Monday 15 July, 2019

SRHA lauded by Tufton for converting mini-buses into ambulances

Health Minister Dr Christopher Tufton (right) checks out one of the new ambulances along with the Vice Chairman of the SRHA Board, Michael Stern (centre) and Dimitri South, who represented Member of Parliament for North East Manchester, Audley Shaw at the handing over ceremony.

Health Minister Dr Christopher Tufton (right) checks out one of the new ambulances along with the Vice Chairman of the SRHA Board, Michael Stern (centre) and Dimitri South, who represented Member of Parliament for North East Manchester, Audley Shaw at the handing over ceremony.

A move by the Southern Regional Health Authority (SRHA) to address the ambulance shortage plaguing the health industry has earned praise from the portfolio minister, Dr Christopher Tufton.

SRHA officials countered the resource problem by converting three mini-buses into ambulances.

In a statement, Tufton, the Minister of Health and Wellness, lauded SRHA for what he said was an innovative initiative that resulted in savings of more that $10 million.

"The initiative has not only boosted the operations of medical practitioners but it has also resulted in the savings," Tufton said.

"These ambulances are saving up to $4 million per unit and that is good because we live in a country where resources are short and therefore we have to apply our intelligent capacity to be creative," the health minister added, noting that "the region (SRHA) through its stakeholder consultation partnership has demonstrated that leadership and we need more of it.”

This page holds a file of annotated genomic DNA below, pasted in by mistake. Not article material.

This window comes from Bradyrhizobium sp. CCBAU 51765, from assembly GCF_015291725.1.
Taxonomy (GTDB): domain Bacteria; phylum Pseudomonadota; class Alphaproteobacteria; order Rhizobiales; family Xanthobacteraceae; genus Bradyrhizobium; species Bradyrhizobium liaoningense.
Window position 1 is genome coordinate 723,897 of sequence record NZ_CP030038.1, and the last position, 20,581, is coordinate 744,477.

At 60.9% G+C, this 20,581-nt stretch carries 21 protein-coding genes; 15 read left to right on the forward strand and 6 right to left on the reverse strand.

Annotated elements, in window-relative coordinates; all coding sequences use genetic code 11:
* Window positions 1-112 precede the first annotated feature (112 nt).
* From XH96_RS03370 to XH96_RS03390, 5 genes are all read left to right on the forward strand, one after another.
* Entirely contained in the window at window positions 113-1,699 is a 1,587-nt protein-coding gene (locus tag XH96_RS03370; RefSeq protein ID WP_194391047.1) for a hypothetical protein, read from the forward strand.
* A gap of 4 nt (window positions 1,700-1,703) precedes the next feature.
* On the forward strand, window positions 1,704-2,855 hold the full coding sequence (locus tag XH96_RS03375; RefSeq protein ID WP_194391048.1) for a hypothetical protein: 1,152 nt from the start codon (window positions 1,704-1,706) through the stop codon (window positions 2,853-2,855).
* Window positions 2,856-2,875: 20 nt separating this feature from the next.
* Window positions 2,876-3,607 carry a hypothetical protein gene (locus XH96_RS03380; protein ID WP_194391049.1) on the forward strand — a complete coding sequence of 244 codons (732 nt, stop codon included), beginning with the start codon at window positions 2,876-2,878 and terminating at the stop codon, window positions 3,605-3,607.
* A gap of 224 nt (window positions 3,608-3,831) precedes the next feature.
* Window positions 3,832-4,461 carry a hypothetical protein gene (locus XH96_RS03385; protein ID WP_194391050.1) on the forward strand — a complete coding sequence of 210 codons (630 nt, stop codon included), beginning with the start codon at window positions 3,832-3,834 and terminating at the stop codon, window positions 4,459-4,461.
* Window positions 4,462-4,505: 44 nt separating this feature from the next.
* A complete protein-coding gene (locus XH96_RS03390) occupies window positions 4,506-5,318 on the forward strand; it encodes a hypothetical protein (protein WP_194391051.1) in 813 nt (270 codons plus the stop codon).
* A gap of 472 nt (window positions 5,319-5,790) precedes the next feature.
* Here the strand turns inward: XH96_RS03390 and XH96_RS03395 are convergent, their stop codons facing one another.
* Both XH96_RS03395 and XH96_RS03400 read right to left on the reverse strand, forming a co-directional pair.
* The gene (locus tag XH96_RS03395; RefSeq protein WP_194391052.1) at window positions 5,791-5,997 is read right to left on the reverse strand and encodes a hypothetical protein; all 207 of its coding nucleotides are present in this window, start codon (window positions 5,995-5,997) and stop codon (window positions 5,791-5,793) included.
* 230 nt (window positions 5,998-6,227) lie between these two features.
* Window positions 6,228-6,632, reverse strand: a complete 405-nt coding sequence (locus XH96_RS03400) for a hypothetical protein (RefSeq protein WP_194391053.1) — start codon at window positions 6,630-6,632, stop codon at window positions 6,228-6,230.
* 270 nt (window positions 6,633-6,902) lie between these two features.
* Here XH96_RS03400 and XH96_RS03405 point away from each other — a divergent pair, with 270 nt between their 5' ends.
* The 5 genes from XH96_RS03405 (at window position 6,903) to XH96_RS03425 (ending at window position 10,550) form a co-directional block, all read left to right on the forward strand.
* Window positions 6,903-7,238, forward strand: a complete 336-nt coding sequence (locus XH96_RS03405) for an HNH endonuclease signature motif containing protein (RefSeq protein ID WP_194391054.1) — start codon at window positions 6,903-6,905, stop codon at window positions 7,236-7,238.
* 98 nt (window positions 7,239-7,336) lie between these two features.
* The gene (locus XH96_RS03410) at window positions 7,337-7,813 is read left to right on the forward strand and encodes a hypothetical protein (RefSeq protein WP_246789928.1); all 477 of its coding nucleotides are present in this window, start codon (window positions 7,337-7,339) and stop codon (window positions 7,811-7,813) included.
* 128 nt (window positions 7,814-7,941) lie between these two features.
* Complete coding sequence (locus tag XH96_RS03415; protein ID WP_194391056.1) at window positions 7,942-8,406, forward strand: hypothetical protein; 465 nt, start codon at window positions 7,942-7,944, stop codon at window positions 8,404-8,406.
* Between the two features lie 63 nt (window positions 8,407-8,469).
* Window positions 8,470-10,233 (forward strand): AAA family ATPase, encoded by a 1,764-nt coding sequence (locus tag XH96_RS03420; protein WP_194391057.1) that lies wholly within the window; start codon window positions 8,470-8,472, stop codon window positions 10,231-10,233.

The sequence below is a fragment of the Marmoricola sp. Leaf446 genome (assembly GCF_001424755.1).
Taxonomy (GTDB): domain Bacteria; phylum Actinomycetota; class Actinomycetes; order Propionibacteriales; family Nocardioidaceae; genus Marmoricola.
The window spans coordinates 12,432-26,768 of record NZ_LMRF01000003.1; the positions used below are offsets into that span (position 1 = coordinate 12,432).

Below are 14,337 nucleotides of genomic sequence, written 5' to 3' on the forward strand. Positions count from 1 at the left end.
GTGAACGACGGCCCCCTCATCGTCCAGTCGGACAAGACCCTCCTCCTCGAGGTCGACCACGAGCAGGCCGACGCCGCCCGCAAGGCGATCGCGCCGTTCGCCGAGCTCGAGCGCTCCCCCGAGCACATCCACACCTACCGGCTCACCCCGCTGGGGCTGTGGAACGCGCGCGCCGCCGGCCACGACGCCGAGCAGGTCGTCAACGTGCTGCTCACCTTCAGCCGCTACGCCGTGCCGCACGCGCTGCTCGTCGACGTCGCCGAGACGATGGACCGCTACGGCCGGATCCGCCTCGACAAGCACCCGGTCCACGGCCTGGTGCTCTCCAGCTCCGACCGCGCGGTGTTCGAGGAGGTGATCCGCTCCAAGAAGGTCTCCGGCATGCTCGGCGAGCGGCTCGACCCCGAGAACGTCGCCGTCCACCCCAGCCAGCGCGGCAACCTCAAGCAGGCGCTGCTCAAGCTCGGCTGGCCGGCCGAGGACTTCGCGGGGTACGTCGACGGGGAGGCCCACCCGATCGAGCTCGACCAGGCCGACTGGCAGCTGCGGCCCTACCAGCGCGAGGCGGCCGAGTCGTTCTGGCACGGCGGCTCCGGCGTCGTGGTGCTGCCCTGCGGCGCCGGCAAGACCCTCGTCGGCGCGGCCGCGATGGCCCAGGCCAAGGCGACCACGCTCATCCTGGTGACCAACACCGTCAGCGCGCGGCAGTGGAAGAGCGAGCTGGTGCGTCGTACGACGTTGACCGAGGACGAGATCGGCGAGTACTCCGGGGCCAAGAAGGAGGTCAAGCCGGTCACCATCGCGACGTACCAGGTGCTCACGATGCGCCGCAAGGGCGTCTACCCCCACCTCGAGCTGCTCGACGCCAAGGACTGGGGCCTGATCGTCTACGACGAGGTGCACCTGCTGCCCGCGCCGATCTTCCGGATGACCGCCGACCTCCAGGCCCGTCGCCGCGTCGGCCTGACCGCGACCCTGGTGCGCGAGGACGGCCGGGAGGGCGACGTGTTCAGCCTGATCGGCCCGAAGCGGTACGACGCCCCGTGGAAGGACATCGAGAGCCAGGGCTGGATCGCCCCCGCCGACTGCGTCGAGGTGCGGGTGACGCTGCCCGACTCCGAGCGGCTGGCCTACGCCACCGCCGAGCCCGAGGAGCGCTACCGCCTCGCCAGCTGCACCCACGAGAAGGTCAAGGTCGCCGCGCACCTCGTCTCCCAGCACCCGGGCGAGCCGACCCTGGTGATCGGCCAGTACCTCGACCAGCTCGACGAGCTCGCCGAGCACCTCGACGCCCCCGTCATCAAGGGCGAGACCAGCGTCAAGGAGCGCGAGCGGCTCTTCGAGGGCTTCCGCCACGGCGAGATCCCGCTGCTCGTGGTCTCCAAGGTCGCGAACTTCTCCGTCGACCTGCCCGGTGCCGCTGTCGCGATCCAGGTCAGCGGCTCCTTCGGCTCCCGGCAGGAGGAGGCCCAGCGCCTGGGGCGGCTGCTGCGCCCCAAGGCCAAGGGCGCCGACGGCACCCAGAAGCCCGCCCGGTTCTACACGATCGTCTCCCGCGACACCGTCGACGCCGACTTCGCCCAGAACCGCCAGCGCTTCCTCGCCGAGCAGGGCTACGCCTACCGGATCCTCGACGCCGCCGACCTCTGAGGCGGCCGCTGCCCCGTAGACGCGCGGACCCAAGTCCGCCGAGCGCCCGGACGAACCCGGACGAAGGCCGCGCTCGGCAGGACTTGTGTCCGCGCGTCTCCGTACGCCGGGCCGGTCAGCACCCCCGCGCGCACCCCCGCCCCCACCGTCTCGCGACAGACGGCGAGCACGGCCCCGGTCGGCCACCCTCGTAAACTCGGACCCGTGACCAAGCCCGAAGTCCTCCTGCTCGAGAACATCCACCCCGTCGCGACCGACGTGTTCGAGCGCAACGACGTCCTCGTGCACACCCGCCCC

The three ambulances are valued at more than $30 million, with each unit costing more than $10 million. A new ambulance would cost $14 million and a delivery time of six months; however, the retrofitted ambulances have a shortened delivery time of eight weeks, Tufton said.

Each retrofitted ambulance is equipped with a heart monitor, a dash cam, stainless hand wash sink with soap dispenser, suction machines, ECG machine, stainless steel dustbin, fog lamps, emergency lights, double nurses seats, fire extinguisher, oxygen, bench, stretcher, storage area, non-stick flooring, inverter, in addition to cupboards to store vital medical equipment.

The dash cam, which is a new feature, acts as a rear view mirror, a camera for the front of the vehicle as well as a monitoring camera to track the vehicle. 

The specifications were added following consultation with the primary users of the ambulances and are expected to give at least 10 years of good service.

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